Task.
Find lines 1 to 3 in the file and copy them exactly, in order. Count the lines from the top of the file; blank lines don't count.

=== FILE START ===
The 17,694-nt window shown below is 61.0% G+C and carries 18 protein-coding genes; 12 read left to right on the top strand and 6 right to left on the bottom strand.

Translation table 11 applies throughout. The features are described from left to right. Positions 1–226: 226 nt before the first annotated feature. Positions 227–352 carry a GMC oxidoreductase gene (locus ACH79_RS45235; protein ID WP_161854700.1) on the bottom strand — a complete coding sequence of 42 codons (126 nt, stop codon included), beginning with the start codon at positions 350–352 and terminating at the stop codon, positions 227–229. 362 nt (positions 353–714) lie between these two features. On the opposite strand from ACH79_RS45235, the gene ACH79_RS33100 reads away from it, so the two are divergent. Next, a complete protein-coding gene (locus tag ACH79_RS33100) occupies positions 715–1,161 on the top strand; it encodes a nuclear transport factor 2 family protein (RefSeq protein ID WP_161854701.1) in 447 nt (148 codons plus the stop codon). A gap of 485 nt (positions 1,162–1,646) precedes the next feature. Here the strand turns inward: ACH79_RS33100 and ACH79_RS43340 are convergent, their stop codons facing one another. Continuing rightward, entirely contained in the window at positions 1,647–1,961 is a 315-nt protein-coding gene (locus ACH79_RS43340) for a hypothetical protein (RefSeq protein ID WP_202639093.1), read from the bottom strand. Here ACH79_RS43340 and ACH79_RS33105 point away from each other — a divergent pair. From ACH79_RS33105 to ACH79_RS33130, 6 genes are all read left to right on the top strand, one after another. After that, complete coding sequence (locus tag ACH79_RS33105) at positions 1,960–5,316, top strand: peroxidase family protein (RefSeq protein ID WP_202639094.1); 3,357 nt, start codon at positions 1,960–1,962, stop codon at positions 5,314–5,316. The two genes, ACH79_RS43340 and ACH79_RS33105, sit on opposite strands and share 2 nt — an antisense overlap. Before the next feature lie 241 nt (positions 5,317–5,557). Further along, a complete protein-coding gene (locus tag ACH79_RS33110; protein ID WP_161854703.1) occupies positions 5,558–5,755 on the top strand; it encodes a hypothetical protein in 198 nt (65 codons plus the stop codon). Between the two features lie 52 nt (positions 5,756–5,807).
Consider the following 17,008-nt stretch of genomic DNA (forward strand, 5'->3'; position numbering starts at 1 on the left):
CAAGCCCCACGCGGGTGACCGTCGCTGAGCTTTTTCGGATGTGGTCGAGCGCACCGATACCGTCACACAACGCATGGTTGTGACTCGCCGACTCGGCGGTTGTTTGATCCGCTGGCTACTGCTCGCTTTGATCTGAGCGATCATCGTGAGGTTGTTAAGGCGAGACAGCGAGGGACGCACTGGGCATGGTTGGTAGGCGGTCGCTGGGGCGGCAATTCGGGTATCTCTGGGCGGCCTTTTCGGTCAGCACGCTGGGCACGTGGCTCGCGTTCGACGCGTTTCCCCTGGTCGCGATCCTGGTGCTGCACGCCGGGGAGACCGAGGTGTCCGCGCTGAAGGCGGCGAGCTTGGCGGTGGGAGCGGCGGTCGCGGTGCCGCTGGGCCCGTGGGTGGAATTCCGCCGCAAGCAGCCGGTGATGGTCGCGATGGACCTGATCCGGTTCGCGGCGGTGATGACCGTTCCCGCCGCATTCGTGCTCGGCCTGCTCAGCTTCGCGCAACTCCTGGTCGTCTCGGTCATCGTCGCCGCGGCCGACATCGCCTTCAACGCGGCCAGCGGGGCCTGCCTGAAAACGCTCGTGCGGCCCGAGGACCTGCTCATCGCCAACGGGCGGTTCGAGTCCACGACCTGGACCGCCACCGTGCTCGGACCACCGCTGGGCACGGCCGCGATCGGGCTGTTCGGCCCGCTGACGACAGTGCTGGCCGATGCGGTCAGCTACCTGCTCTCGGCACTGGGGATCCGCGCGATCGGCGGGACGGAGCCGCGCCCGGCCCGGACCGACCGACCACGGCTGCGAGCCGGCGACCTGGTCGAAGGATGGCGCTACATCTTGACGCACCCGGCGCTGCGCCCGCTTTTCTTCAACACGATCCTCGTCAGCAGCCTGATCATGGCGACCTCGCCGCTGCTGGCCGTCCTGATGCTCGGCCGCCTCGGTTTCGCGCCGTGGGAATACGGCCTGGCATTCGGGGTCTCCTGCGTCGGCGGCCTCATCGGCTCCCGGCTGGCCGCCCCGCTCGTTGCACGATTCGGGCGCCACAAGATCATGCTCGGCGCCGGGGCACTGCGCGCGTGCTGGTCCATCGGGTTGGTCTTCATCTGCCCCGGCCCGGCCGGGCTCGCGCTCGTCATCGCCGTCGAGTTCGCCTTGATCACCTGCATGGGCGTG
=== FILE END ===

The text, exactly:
The 17,694-nt window shown below is 61.0% G+C and carries 18 protein-coding genes; 12 read left to right on the top strand and 6 right to left on the bottom strand.

Translation table 11 applies throughout. The features are described from left to right. Positions 1–226: 226 nt before the first annotated feature. Positions 227–352 carry a GMC oxidoreductase gene (locus ACH79_RS45235; protein ID WP_161854700.1) on the bottom strand — a complete coding sequence of 42 codons (126 nt, stop codon included), beginning with the start codon at positions 350–352 and terminating at the stop codon, positions 227–229. 362 nt (positions 353–714) lie between these two features. On the opposite strand from ACH79_RS45235, the gene ACH79_RS33100 reads away from it, so the two are divergent. Next, a complete protein-coding gene (locus tag ACH79_RS33100) occupies positions 715–1,161 on the top strand; it encodes a nuclear transport factor 2 family protein (RefSeq protein ID WP_161854701.1) in 447 nt (148 codons plus the stop codon). A gap of 485 nt (positions 1,162–1,646) precedes the next feature. Here the strand turns inward: ACH79_RS33100 and ACH79_RS43340 are convergent, their stop codons facing one another. Continuing rightward, entirely contained in the window at positions 1,647–1,961 is a 315-nt protein-coding gene (locus ACH79_RS43340) for a hypothetical protein (RefSeq protein ID WP_202639093.1), read from the bottom strand. Here ACH79_RS43340 and ACH79_RS33105 point away from each other — a divergent pair. From ACH79_RS33105 to ACH79_RS33130, 6 genes are all read left to right on the top strand, one after another. After that, complete coding sequence (locus tag ACH79_RS33105) at positions 1,960–5,316, top strand: peroxidase family protein (RefSeq protein ID WP_202639094.1); 3,357 nt, start codon at positions 1,960–1,962, stop codon at positions 5,314–5,316. The two genes, ACH79_RS43340 and ACH79_RS33105, sit on opposite strands and share 2 nt — an antisense overlap. Before the next feature lie 241 nt (positions 5,317–5,557). Further along, a complete protein-coding gene (locus tag ACH79_RS33110; protein ID WP_161854703.1) occupies positions 5,558–5,755 on the top strand; it encodes a hypothetical protein in 198 nt (65 codons plus the stop codon). Between the two features lie 52 nt (positions 5,756–5,807).
Consider the following 17,008-nt stretch of genomic DNA (forward strand, 5'->3'; position numbering starts at 1 on the left):